This in a nutshell, is the cultural argument for why local churches must be transformed, to increase their ‘saltiness’ and their ability to grow a strong alternative culture that can help Christians conflict with the common culture and more strongly bring Jesus’ ideals of reality into the world. Charles Taylor saw this in its largest historical context: “God is gradually educating mankind by transforming it from within. . . We are just at the beginning of a new age of religious searching, whose outcome no one can foresee.”  It is up to us, the people in the pews, to see this now and decide to act.

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A transformational story about God and life

Thomas Merton believed that life is a process of going from “innocence to experience and back to innocence.”

  • When we are innocent children the world is magical, and death doesn’t exist.
  • As we grow up, we learn from experience that the world is a difficult place. We must compete with others to succeed.  Evil, sickness and death enter our story about life.
  • Then, a different form of transforming innocence may enter our life. The Holy Spirit leads us to discover that God is on our side and death holds no fears.  In On Being Liked, James Alison describes this process of encountering and learning a mature form of  innocence with finding a fresh, transforming story about God.

Many Christians have a story about God that emphasizes our sinfulness. This story arises from the church’s explanation for why Jesus had to die for us. He had to “atone” to God for our sinfulness.  For example, the Catholic Catechism defines atonement in this statement: “Justification has been merited for us by the Passion of Christ who offered himself on the cross as a living victim, holy and pleasing to God, and whose blood has become the instrument of atonement for the sins of all men.” [Article 1992].   This description creates an image of God as a Judge who requires a victim (His Son) to offer his life to make up for the sins of his creatures. In this story, God is merciful but also just and there must be retribution for man’s sinfulness. In his mercy, God substitutes Jesus and we don’t have to pay the price for our transgressions.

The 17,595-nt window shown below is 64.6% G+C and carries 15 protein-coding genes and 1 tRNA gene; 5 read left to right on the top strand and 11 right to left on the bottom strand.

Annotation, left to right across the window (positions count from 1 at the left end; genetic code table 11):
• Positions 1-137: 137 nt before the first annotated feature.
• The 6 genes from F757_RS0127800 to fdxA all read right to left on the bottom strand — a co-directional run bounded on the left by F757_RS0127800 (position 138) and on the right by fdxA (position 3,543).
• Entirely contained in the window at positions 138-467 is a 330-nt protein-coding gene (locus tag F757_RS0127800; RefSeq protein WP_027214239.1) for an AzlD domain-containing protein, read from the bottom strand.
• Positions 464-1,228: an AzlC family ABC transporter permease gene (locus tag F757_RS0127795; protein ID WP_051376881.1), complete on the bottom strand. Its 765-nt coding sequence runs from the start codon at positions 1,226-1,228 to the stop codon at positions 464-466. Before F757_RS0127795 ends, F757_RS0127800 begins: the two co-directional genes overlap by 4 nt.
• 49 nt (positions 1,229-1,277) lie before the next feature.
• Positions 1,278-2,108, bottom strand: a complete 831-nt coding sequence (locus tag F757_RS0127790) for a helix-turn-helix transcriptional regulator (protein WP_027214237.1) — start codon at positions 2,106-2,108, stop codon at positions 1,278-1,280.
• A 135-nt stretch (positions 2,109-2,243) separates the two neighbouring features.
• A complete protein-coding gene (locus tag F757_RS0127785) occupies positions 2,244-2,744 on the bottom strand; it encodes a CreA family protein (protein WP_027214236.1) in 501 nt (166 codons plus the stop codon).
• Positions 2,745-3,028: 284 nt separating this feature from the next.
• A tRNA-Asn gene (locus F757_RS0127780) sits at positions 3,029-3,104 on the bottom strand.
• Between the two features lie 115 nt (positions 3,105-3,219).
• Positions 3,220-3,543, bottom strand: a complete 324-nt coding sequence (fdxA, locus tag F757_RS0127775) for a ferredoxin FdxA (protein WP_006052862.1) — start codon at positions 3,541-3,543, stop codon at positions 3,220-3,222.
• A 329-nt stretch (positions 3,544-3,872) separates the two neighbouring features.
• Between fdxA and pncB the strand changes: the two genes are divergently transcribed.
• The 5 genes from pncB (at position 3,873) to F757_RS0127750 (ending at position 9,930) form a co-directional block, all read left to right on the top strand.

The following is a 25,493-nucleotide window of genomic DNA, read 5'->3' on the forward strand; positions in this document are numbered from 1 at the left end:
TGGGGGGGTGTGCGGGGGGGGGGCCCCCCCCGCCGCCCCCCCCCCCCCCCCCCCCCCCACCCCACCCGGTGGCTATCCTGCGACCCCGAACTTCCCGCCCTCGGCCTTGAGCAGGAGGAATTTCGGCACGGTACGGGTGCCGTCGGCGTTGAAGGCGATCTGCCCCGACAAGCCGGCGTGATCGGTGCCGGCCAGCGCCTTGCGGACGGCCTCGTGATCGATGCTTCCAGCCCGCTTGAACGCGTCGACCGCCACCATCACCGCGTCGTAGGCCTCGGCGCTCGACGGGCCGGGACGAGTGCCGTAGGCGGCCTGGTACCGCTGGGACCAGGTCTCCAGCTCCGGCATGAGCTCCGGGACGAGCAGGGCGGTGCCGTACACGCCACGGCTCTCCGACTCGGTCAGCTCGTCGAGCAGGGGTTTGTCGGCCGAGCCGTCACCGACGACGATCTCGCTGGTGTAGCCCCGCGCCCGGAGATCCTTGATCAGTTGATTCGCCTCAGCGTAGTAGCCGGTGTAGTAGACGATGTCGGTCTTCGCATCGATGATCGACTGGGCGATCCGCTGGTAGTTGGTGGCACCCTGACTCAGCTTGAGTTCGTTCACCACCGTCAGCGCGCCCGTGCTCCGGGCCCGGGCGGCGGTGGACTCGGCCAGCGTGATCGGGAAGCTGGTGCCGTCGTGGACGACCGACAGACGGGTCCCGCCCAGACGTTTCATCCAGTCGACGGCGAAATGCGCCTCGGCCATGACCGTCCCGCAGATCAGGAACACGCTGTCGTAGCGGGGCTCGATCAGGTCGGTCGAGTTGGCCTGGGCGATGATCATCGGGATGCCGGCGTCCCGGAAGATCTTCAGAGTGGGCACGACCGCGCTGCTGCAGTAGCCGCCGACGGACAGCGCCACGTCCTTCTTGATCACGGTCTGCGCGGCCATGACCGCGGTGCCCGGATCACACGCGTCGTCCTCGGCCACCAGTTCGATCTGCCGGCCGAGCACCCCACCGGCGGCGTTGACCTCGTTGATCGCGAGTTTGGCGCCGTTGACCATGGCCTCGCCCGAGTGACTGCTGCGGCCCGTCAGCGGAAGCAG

Atonement puts sin at the center of our story about God. Alison creates another story about God’s motivation and Jesus’ passion. Jesus’ apparent “losing to death, was not done so as to ‘please the Father’ but rather to get through to us.” Death has no power in God’s reality and we need to get beyond our ideas about death created by our experiences in the world that stand in the way of our becoming His sons and daughters. “God has nothing to do with death and humans need not either.” Jesus become man to show us how to ‘play the game of life’ as God wants us to.